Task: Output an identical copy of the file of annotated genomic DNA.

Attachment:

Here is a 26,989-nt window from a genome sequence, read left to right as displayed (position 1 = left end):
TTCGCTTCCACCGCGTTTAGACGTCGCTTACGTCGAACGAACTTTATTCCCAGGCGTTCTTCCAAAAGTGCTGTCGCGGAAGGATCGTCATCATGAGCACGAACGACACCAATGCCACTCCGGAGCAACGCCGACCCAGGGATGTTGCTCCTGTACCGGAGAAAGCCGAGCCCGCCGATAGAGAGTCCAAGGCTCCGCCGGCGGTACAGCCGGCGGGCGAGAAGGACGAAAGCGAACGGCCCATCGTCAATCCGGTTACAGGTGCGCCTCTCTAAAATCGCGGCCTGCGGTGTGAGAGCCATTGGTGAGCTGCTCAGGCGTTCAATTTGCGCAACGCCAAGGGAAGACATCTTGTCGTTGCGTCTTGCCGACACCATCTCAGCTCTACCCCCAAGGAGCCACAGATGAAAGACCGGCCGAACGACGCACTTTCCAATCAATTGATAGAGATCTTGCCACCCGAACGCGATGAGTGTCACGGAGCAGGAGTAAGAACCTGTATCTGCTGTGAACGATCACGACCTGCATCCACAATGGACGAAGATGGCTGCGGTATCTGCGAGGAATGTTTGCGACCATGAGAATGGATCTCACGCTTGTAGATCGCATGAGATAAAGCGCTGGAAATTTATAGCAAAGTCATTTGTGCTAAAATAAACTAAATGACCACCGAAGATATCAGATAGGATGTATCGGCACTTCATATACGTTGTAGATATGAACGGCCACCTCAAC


Here is a 26,989-nt window from a genome sequence, read left to right as displayed (position 1 = left end):
TTCGCTTCCACCGCGTTTAGACGTCGCTTACGTCGAACGAACTTTATTCCCAGGCGTTCTTCCAAAAGTGCTGTCGCGGAAGGATCGTCATCATGAGCACGAACGACACCAATGCCACTCCGGAGCAACGCCGACCCAGGGATGTTGCTCCTGTACCGGAGAAAGCCGAGCCCGCCGATAGAGAGTCCAAGGCTCCGCCGGCGGTACAGCCGGCGGGCGAGAAGGACGAAAGCGAACGGCCCATCGTCAATCCGGTTACAGGTGCGCCTCTCTAAAATCGCGGCCTGCGGTGTGAGAGCCATTGGTGAGCTGCTCAGGCGTTCAATTTGCGCAACGCCAAGGGAAGACATCTTGTCGTTGCGTCTTGCCGACACCATCTCAGCTCTACCCCCAAGGAGCCACAGATGAAAGACCGGCCGAACGACGCACTTTCCAATCAATTGATAGAGATCTTGCCACCCGAACGCGATGAGTGTCACGGAGCAGGAGTAAGAACCTGTATCTGCTGTGAACGATCACGACCTGCATCCACAATGGACGAAGATGGCTGCGGTATCTGCGAGGAATGTTTGCGACCATGAGAATGGATCTCACGCTTGTAGATCGCATGAGATAAAGCGCTGGAAATTTATAGCAAAGTCATTTGTGCTAAAATAAACTAAATGACCACCGAAGATATCAGATAGGATGTATCGGCACTTCATATACGTTGTAGATATGAACGGCCACCTCAAC